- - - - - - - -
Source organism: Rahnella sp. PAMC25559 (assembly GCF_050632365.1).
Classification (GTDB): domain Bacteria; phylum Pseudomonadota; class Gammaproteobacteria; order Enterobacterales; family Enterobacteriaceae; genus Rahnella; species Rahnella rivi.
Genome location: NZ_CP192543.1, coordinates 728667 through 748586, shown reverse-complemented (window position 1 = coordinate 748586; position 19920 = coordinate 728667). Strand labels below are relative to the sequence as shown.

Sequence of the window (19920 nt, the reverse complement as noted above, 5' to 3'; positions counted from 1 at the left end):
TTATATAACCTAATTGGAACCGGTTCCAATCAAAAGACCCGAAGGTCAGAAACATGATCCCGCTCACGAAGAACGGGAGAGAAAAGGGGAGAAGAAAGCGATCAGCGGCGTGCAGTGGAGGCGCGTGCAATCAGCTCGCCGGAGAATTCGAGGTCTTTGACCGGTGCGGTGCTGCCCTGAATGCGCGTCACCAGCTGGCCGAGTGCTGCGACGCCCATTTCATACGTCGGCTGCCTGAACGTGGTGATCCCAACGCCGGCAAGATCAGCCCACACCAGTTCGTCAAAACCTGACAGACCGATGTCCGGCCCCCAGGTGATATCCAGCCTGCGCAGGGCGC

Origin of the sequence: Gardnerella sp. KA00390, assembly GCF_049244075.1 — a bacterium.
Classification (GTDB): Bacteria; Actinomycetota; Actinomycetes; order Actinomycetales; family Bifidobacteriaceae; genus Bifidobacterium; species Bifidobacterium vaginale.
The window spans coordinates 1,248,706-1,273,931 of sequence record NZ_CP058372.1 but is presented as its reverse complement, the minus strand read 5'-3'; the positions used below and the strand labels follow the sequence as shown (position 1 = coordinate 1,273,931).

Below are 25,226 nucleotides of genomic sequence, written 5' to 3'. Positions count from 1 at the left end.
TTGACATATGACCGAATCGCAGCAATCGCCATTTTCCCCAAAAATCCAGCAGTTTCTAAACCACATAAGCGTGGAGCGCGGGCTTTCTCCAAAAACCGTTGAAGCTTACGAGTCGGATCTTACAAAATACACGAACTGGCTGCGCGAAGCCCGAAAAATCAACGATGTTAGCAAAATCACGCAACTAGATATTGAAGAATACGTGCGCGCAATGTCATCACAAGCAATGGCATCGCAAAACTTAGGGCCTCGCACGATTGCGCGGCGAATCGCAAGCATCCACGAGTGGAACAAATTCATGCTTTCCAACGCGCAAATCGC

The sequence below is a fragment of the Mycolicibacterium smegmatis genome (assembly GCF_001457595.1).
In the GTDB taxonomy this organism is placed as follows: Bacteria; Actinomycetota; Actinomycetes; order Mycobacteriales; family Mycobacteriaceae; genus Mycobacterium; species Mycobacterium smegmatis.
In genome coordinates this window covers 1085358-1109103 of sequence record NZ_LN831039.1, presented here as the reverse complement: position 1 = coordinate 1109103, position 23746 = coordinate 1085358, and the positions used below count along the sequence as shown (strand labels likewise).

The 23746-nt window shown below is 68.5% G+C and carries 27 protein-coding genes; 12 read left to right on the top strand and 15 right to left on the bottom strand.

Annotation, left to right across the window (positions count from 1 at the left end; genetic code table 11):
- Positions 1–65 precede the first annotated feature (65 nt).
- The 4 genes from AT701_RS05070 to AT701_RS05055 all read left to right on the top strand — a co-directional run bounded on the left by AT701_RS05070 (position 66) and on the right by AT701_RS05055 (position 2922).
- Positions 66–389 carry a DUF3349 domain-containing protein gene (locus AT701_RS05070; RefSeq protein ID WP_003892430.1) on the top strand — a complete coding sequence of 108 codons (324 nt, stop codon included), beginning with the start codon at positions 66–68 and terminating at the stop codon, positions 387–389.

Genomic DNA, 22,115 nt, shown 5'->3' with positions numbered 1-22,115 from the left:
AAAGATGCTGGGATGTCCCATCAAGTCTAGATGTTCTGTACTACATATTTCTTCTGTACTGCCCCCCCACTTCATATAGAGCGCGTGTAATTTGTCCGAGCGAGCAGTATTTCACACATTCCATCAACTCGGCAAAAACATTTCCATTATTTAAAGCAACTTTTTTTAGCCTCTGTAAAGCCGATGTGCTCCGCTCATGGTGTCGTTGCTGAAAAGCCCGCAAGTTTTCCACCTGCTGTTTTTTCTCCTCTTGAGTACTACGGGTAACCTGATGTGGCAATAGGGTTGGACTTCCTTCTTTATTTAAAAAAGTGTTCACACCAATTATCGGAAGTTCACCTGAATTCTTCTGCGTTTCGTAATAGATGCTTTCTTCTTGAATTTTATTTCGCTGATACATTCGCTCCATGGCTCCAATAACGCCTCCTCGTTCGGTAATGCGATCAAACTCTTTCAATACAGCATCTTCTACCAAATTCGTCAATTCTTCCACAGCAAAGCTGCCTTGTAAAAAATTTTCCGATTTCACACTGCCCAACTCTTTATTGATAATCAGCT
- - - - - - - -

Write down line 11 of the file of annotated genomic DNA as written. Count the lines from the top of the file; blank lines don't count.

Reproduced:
The sequence below is a fragment of the Mycolicibacterium smegmatis genome (assembly GCF_001457595.1).